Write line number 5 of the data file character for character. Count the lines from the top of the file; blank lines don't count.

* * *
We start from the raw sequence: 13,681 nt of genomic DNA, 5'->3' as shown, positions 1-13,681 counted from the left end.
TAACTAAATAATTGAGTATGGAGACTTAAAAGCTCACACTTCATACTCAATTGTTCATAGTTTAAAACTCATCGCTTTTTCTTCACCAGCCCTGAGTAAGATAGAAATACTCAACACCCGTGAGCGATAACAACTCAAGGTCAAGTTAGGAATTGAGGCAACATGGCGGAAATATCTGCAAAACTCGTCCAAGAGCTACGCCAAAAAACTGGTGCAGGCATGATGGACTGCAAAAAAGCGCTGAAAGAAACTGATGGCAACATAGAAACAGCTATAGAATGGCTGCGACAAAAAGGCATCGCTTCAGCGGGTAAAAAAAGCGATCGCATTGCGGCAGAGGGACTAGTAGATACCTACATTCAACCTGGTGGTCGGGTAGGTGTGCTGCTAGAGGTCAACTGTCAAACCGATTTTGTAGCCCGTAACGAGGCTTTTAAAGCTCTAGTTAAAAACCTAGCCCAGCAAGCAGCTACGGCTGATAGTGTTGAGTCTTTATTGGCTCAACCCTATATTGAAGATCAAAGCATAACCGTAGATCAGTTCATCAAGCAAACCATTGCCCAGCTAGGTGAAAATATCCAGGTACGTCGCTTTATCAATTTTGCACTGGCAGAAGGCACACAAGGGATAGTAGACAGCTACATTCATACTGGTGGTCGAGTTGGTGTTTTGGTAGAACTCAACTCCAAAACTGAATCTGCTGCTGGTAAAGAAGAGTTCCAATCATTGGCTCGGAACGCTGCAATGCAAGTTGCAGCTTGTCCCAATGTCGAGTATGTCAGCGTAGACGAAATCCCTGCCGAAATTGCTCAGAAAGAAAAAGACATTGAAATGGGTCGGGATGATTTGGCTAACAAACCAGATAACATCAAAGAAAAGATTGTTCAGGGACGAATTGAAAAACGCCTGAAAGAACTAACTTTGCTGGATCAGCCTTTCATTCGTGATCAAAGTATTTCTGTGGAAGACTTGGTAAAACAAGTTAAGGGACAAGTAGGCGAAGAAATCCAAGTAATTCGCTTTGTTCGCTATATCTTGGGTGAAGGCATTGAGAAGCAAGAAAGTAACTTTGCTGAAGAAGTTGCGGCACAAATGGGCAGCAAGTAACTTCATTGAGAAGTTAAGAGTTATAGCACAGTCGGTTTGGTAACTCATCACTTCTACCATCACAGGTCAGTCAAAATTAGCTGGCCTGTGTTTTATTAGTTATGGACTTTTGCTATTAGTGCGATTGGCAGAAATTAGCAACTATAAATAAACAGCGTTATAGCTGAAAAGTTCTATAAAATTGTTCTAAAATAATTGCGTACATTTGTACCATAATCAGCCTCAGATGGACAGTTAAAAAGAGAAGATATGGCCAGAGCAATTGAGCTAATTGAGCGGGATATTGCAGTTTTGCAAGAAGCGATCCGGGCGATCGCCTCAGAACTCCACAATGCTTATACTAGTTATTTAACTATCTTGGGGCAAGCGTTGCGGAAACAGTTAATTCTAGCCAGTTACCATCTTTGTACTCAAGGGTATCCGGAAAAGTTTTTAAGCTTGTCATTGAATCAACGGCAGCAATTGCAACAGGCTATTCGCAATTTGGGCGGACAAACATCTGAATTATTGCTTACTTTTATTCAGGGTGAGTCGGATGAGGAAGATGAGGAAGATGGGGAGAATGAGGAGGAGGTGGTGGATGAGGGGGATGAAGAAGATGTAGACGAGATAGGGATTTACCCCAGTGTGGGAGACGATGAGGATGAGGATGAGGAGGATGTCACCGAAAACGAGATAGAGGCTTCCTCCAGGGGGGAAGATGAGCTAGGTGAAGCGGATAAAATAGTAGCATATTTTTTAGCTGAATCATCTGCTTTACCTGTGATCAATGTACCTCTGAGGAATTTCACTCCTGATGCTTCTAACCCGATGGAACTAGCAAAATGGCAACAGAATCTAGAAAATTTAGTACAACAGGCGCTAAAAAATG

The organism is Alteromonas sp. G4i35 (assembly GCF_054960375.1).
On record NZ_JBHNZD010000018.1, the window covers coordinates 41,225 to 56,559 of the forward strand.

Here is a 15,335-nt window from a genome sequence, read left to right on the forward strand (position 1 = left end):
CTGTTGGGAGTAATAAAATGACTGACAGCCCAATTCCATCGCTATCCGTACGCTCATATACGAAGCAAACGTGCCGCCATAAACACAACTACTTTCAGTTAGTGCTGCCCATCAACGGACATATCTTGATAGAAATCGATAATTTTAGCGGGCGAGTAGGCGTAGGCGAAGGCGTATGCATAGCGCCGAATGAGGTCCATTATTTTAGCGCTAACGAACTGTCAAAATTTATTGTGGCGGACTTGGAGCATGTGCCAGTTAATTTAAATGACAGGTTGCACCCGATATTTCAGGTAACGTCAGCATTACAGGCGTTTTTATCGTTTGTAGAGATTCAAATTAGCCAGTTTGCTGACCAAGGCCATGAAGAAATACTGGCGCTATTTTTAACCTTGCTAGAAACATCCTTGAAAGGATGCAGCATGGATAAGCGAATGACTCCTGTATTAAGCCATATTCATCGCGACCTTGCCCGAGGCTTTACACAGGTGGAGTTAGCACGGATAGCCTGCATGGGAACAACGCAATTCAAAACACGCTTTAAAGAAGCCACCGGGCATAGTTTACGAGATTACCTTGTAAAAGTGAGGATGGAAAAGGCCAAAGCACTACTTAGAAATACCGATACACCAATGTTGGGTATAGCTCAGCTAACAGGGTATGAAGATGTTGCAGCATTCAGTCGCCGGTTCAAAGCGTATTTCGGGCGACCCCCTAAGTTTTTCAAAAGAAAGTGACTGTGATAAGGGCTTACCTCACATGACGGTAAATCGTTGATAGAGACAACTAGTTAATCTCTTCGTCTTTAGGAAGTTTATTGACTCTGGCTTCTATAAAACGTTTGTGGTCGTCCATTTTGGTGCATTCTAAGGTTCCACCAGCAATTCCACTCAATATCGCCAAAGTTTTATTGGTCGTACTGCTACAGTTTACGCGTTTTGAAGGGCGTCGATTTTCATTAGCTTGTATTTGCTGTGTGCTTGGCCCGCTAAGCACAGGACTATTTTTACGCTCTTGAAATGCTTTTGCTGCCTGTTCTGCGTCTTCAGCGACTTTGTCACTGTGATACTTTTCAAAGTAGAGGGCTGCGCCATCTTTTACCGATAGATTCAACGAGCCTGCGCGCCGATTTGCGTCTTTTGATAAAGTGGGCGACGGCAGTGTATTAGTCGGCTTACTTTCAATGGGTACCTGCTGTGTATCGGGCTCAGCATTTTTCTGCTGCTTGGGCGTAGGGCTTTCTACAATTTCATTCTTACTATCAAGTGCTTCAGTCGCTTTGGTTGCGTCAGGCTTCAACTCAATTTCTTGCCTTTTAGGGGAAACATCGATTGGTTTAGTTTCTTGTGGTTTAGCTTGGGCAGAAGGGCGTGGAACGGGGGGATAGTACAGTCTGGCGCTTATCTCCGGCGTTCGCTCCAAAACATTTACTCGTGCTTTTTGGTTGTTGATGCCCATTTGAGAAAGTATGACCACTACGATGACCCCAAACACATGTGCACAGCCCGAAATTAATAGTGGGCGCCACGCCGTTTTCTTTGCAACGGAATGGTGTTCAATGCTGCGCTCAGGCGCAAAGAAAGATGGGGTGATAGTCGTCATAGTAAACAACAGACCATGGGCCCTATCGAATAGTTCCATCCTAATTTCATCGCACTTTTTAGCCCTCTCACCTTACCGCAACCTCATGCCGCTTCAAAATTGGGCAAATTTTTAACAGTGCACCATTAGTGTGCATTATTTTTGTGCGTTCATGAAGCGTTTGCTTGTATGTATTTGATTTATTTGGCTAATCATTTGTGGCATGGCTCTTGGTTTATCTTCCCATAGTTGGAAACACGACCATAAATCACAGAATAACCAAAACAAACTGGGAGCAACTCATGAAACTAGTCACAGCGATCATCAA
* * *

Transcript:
Here is a 15,335-nt window from a genome sequence, read left to right on the forward strand (position 1 = left end):